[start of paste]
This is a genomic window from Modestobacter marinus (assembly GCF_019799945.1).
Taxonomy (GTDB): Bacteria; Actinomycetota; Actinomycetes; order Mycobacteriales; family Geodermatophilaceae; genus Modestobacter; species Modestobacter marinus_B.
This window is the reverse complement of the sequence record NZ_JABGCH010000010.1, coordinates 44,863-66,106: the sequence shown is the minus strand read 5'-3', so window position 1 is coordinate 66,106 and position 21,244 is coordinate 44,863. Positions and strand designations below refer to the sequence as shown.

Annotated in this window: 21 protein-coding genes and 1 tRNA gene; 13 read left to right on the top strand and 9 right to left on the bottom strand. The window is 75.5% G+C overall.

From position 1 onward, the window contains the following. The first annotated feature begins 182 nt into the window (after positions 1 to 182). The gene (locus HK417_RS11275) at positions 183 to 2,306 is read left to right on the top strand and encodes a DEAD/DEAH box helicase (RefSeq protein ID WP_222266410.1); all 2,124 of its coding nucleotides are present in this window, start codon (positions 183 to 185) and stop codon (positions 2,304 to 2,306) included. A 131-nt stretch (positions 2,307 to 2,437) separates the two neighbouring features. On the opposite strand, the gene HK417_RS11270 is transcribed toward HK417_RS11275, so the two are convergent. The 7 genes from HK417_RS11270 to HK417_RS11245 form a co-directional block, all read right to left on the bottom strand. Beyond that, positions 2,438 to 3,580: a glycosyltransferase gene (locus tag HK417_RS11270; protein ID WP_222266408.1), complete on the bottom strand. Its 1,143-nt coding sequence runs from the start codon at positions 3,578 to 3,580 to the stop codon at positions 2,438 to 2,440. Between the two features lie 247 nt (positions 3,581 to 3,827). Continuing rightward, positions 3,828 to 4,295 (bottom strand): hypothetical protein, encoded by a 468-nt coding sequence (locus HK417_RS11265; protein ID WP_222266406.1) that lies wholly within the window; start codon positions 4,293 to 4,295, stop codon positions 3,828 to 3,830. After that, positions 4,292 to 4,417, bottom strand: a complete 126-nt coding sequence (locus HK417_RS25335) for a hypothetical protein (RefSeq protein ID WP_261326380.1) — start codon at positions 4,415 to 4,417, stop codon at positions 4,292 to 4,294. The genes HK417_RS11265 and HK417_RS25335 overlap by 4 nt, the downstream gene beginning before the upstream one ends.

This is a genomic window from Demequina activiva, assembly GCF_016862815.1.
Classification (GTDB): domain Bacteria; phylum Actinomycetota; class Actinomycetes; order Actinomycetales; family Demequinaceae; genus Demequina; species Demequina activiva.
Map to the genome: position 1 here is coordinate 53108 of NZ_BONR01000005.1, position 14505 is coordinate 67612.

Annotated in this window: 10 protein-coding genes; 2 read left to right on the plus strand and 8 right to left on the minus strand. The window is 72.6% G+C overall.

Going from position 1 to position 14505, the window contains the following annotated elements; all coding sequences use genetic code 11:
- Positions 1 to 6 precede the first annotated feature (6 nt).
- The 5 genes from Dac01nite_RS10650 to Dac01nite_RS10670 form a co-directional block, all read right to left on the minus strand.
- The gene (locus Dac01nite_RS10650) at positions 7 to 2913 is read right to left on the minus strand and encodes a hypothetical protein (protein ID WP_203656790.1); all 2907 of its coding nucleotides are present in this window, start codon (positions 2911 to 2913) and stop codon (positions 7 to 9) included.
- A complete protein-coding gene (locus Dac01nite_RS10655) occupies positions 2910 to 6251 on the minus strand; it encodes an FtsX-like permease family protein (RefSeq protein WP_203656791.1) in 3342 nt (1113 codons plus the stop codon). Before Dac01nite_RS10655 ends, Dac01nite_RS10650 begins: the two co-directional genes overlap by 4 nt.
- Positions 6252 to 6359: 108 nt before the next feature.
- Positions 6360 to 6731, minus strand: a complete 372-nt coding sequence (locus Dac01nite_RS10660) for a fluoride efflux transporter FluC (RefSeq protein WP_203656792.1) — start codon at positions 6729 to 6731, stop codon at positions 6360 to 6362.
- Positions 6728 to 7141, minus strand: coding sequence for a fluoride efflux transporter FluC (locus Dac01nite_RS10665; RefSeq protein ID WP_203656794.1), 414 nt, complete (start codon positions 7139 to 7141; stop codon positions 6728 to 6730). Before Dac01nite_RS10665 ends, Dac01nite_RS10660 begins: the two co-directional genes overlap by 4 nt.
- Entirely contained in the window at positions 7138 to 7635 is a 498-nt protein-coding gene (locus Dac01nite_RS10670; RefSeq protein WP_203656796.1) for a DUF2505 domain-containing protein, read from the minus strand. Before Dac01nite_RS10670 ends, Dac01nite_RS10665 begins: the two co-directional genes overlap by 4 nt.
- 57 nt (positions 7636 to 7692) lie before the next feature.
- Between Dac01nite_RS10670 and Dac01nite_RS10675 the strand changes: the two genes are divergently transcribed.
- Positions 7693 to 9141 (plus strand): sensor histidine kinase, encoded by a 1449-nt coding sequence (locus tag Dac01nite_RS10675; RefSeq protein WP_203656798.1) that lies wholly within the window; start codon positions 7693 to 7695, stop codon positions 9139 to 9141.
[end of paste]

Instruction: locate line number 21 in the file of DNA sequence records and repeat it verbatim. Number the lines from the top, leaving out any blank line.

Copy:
- Positions 7693 to 9141 (plus strand): sensor histidine kinase, encoded by a 1449-nt coding sequence (locus tag Dac01nite_RS10675; RefSeq protein WP_203656798.1) that lies wholly within the window; start codon positions 7693 to 7695, stop codon positions 9139 to 9141.